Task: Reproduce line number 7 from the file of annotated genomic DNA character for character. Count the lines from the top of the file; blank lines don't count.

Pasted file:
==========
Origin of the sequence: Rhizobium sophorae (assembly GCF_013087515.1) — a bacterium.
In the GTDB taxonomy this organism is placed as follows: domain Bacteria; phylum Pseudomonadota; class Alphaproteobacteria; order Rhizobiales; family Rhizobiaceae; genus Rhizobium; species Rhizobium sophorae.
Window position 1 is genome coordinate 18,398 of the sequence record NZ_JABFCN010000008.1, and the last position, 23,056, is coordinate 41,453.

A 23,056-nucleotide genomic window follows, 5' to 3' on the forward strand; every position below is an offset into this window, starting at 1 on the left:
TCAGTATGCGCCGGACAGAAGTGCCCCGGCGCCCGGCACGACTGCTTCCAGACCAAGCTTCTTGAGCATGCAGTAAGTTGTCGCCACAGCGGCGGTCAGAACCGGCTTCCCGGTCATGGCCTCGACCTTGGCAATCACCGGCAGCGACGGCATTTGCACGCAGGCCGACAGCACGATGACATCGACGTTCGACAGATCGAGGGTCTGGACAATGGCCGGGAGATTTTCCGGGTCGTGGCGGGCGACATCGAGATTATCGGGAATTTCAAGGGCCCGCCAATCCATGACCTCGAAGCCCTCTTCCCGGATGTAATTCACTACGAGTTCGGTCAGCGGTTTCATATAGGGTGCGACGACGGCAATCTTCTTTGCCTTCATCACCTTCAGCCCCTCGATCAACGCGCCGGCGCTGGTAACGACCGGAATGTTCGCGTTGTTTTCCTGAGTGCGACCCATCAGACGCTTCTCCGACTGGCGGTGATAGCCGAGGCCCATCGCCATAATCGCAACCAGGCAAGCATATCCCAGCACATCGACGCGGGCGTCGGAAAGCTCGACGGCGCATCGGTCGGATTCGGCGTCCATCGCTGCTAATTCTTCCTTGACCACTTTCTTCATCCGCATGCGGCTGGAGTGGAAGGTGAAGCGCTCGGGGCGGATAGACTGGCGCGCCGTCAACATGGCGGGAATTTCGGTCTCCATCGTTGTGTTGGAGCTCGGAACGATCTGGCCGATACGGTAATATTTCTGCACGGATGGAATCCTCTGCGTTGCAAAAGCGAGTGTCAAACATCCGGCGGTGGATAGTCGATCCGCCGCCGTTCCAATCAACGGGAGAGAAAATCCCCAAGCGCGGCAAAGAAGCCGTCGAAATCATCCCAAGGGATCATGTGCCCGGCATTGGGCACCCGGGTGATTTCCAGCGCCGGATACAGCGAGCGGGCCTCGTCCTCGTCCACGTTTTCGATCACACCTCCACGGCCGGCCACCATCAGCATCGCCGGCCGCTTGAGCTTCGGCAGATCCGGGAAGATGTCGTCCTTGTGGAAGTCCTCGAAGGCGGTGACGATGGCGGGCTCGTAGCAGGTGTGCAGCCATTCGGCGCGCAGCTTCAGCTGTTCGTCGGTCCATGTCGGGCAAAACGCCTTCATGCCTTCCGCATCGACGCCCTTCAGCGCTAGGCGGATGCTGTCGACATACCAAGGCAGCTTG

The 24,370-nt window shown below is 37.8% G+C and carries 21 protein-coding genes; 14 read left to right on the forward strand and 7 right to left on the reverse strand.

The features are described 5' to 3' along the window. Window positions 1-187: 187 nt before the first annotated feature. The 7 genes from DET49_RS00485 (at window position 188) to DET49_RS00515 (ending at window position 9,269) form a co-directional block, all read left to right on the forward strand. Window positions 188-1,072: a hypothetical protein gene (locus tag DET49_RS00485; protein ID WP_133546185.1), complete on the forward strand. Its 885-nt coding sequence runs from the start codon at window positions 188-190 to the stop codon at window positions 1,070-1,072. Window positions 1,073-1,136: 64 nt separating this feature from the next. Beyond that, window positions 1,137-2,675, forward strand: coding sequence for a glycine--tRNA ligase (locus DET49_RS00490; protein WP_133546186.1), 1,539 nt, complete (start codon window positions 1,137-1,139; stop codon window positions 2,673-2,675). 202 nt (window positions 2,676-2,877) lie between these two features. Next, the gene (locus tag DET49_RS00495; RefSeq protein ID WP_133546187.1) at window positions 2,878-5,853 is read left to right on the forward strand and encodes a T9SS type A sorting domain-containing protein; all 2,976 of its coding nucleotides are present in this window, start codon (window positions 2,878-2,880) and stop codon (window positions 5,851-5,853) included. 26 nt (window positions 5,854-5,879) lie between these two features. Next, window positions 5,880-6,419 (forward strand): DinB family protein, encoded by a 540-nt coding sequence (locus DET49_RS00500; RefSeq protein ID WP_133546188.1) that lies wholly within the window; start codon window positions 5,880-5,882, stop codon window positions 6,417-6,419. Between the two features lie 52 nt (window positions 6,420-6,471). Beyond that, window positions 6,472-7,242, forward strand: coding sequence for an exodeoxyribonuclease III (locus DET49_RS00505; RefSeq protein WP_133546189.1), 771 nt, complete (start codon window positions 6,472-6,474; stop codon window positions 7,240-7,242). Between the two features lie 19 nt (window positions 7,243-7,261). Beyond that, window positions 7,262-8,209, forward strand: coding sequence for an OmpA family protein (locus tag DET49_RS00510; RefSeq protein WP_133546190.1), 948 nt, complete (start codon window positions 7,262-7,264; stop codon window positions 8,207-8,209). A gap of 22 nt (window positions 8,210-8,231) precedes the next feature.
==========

The features are described 5' to 3' along the window. Window positions 1-187: 187 nt before the first annotated feature. The 7 genes from DET49_RS00485 (at window position 188) to DET49_RS00515 (ending at window position 9,269) form a co-directional block, all read left to right on the forward strand. Window positions 188-1,072: a hypothetical protein gene (locus tag DET49_RS00485; protein ID WP_133546185.1), complete on the forward strand. Its 885-nt coding sequence runs from the start codon at window positions 188-190 to the stop codon at window positions 1,070-1,072. Window positions 1,073-1,136: 64 nt separating this feature from the next. Beyond that, window positions 1,137-2,675, forward strand: coding sequence for a glycine--tRNA ligase (locus DET49_RS00490; protein WP_133546186.1), 1,539 nt, complete (start codon window positions 1,137-1,139; stop codon window positions 2,673-2,675). 202 nt (window positions 2,676-2,877) lie between these two features. Next, the gene (locus tag DET49_RS00495; RefSeq protein ID WP_133546187.1) at window positions 2,878-5,853 is read left to right on the forward strand and encodes a T9SS type A sorting domain-containing protein; all 2,976 of its coding nucleotides are present in this window, start codon (window positions 2,878-2,880) and stop codon (window positions 5,851-5,853) included. 26 nt (window positions 5,854-5,879) lie between these two features. Next, window positions 5,880-6,419 (forward strand): DinB family protein, encoded by a 540-nt coding sequence (locus DET49_RS00500; RefSeq protein ID WP_133546188.1) that lies wholly within the window; start codon window positions 5,880-5,882, stop codon window positions 6,417-6,419. Between the two features lie 52 nt (window positions 6,420-6,471). Beyond that, window positions 6,472-7,242, forward strand: coding sequence for an exodeoxyribonuclease III (locus DET49_RS00505; RefSeq protein WP_133546189.1), 771 nt, complete (start codon window positions 6,472-6,474; stop codon window positions 7,240-7,242). Between the two features lie 19 nt (window positions 7,243-7,261). Beyond that, window positions 7,262-8,209, forward strand: coding sequence for an OmpA family protein (locus tag DET49_RS00510; RefSeq protein WP_133546190.1), 948 nt, complete (start codon window positions 7,262-7,264; stop codon window positions 8,207-8,209). A gap of 22 nt (window positions 8,210-8,231) precedes the next feature.